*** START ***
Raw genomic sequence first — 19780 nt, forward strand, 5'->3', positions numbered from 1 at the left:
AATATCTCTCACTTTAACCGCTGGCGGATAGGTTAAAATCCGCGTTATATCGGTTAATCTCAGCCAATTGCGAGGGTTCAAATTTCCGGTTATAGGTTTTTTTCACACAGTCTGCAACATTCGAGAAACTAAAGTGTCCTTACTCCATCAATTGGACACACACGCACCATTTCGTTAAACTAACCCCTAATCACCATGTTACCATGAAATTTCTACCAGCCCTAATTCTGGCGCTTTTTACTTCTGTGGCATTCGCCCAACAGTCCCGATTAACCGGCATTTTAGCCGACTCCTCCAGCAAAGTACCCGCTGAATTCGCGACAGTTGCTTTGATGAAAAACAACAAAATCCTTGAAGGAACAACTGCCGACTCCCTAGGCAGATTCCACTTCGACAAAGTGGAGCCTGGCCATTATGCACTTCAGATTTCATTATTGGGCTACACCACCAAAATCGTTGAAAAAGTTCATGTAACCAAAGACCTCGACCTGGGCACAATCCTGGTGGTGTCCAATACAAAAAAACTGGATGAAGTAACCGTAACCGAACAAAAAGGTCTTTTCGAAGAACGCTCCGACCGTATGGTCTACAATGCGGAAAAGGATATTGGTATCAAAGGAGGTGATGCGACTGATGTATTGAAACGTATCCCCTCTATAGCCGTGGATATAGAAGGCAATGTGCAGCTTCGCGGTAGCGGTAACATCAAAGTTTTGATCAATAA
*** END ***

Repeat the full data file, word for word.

Raw genomic sequence first — 19780 nt, forward strand, 5'->3', positions numbered from 1 at the left:
AATATCTCTCACTTTAACCGCTGGCGGATAGGTTAAAATCCGCGTTATATCGGTTAATCTCAGCCAATTGCGAGGGTTCAAATTTCCGGTTATAGGTTTTTTTCACACAGTCTGCAACATTCGAGAAACTAAAGTGTCCTTACTCCATCAATTGGACACACACGCACCATTTCGTTAAACTAACCCCTAATCACCATGTTACCATGAAATTTCTACCAGCCCTAATTCTGGCGCTTTTTACTTCTGTGGCATTCGCCCAACAGTCCCGATTAACCGGCATTTTAGCCGACTCCTCCAGCAAAGTACCCGCTGAATTCGCGACAGTTGCTTTGATGAAAAACAACAAAATCCTTGAAGGAACAACTGCCGACTCCCTAGGCAGATTCCACTTCGACAAAGTGGAGCCTGGCCATTATGCACTTCAGATTTCATTATTGGGCTACACCACCAAAATCGTTGAAAAAGTTCATGTAACCAAAGACCTCGACCTGGGCACAATCCTGGTGGTGTCCAATACAAAAAAACTGGATGAAGTAACCGTAACCGAACAAAAAGGTCTTTTCGAAGAACGCTCCGACCGTATGGTCTACAATGCGGAAAAGGATATTGGTATCAAAGGAGGTGATGCGACTGATGTATTGAAACGTATCCCCTCTATAGCCGTGGATATAGAAGGCAATGTGCAGCTTCGCGGTAGCGGTAACATCAAAGTTTTGATCAATAA